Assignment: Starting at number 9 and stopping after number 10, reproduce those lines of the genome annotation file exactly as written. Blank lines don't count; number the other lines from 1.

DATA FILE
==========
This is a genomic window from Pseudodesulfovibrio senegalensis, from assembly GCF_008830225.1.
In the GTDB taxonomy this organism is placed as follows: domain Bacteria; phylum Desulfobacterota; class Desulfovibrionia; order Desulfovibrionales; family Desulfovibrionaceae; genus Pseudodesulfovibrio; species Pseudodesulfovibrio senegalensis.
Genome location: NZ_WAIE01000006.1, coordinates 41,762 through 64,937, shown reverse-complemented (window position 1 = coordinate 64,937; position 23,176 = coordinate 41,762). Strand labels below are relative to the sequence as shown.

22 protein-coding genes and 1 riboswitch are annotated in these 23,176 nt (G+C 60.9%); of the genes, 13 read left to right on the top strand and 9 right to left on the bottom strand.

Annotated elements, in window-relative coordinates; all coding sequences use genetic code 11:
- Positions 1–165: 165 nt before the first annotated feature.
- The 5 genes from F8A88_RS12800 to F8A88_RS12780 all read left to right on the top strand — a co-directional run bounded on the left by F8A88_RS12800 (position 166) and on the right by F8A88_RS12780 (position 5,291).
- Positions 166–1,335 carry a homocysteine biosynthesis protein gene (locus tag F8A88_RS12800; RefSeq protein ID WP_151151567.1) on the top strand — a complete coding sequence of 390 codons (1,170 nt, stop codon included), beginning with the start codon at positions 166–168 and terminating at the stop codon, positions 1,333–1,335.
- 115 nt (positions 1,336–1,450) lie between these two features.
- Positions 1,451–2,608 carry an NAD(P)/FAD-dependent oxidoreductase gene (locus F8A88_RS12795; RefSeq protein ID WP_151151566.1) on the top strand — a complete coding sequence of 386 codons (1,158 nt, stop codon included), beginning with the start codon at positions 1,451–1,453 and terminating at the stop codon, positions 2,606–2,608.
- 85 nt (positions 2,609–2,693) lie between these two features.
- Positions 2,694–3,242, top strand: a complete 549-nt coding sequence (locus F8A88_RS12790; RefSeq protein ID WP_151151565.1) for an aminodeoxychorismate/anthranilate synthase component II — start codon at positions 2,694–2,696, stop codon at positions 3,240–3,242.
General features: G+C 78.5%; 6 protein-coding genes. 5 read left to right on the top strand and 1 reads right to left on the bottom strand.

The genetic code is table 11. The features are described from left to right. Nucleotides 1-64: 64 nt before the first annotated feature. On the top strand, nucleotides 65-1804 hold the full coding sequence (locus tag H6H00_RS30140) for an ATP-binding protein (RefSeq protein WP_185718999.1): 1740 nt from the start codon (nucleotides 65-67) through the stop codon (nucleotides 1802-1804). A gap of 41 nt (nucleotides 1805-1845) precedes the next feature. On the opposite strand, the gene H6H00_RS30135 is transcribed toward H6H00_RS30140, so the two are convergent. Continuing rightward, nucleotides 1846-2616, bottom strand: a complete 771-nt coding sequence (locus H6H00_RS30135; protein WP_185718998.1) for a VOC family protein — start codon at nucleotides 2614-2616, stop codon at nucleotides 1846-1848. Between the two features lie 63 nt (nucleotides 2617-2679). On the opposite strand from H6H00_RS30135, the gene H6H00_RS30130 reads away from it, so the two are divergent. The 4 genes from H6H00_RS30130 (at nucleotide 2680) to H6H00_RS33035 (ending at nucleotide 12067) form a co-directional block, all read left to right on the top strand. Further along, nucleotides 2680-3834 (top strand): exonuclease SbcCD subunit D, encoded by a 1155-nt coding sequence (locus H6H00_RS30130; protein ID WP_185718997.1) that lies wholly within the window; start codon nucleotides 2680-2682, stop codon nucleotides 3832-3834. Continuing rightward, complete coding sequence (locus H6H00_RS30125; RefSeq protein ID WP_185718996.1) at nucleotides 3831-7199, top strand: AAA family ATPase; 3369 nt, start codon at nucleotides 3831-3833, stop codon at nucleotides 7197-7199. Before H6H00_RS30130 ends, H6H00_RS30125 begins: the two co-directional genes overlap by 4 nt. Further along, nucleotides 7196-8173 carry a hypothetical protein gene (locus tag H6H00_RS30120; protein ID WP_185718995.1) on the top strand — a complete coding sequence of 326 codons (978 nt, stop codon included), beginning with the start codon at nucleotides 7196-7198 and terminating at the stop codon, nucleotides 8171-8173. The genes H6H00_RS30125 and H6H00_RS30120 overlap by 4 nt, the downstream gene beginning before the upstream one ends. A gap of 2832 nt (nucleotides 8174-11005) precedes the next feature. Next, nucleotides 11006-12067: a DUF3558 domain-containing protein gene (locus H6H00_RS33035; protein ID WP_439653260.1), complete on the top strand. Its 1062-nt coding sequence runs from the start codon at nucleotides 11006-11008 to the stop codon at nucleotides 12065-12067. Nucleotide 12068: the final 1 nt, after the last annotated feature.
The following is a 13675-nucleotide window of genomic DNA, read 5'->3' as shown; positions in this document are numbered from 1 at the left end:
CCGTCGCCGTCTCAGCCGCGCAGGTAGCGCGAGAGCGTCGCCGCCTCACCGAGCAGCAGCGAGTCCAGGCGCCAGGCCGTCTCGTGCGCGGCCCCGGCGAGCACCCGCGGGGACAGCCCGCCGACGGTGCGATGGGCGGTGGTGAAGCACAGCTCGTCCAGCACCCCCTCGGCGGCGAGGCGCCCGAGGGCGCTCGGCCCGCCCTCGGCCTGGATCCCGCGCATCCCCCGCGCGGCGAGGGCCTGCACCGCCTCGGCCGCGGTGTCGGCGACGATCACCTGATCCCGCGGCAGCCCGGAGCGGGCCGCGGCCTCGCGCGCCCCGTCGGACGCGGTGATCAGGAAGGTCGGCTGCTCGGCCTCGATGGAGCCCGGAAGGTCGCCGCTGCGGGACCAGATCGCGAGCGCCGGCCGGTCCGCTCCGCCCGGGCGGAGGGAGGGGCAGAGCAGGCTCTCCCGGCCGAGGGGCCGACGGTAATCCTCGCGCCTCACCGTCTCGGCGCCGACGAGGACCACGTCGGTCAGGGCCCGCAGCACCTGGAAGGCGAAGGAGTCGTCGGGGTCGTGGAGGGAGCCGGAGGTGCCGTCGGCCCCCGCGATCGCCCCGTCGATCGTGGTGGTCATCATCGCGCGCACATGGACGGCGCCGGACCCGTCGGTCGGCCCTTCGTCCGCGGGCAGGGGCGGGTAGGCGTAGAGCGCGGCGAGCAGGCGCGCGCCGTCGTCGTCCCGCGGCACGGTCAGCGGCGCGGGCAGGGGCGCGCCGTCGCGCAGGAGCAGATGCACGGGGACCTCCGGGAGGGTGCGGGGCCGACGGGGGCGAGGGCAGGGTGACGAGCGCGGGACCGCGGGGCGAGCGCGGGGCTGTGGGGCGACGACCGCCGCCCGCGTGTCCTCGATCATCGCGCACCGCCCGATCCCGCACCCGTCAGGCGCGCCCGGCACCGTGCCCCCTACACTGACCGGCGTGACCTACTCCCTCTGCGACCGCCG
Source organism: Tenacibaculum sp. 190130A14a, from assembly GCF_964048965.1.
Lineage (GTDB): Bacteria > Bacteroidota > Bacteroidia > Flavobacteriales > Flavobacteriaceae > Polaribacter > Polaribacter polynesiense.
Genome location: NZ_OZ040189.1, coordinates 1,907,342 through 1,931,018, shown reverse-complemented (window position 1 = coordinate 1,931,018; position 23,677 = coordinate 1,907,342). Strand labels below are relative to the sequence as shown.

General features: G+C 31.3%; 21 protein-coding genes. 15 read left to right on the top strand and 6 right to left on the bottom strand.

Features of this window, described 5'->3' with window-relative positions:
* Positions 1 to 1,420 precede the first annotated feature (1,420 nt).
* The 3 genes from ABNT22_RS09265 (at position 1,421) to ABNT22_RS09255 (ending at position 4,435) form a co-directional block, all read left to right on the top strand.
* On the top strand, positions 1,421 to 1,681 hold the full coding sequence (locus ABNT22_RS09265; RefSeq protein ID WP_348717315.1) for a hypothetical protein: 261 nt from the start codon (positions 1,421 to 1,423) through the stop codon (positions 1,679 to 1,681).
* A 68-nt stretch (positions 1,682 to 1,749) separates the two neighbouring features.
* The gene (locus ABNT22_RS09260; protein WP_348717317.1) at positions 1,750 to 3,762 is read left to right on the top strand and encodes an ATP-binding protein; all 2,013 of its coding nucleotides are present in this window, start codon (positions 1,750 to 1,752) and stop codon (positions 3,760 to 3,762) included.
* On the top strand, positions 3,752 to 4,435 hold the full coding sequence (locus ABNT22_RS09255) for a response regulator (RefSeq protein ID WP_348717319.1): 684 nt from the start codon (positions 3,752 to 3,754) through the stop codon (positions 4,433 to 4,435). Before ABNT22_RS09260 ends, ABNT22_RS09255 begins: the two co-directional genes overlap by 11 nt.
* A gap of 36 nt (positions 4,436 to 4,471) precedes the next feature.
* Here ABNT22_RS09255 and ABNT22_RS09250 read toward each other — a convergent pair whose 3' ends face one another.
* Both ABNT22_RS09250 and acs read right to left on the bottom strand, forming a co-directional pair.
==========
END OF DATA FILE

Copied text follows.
- 115 nt (positions 1,336–1,450) lie between these two features.
- Positions 1,451–2,608 carry an NAD(P)/FAD-dependent oxidoreductase gene (locus F8A88_RS12795; RefSeq protein ID WP_151151566.1) on the top strand — a complete coding sequence of 386 codons (1,158 nt, stop codon included), beginning with the start codon at positions 1,451–1,453 and terminating at the stop codon, positions 2,606–2,608.